I was speaking to a group of job seekers recently about the “new rules” of networking and the following question came up:
I’ve connected with a lot of people and they’ve all been very helpful in giving me advice and answering my questions. Some even agreed to meet with me for informational interviews. But now, I just don’t know what to do next. I can’t ask them for more help, and I don’t know how to keep the networking going. What can I do to keep them engaged without them feeling like I’m nagging them for help in finding a job?
This is a common problem job seekers experience. Nobody wants to be seen as a “networking nuisance.” Especially people looking for work, since networking is the number one method for getting a job these days.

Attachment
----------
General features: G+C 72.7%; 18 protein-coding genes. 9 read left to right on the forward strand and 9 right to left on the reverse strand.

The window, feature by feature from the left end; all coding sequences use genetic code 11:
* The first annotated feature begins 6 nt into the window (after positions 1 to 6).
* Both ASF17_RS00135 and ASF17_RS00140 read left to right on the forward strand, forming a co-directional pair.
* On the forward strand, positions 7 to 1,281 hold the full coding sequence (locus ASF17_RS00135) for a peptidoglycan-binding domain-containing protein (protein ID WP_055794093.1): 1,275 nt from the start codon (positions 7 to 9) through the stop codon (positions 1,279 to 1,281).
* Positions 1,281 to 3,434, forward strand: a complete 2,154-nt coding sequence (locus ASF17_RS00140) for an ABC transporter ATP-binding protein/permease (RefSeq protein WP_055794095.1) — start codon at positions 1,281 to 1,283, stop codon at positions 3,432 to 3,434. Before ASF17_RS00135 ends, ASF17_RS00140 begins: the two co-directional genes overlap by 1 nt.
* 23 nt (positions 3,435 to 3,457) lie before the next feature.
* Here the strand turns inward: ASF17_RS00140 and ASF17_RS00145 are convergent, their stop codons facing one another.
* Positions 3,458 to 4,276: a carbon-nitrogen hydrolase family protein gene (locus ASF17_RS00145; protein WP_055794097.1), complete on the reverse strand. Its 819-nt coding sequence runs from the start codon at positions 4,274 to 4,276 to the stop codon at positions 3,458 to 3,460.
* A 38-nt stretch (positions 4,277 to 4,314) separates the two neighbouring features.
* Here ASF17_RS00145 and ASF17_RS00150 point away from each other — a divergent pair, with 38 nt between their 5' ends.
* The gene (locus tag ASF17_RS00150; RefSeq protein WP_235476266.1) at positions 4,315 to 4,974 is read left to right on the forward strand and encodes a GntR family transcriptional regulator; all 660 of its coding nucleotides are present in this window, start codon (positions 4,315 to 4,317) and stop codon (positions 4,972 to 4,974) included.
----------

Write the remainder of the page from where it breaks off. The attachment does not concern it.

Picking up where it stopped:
CARLSBAD, Calif., Sept. 27, 2012 /PRNewswire/ — Some of the most appealing jobs in today’s workplace are underrated, while alluring jobs like advertising agency executive, photojournalist and public relations executive may hold cachet – but they also have a downside, landing them on the CareerCast list of most overrated jobs of 2012…
You may have noticed lately that people are increasingly on edge. Blame it on the stress of working in a highly competitive workplace. Or blame it on a sluggish economy where people think no job (specifically theirs) is safe.
It doesn’t matter if you are holding a fork, a spoon or a smartphone—good manners are essential.
In the workplace, poor workplace etiquette is beginning to get out of hand. In a survey by Robert Half Technology, 76 percent of managers said bad technical manners can adversely affect employment prospects.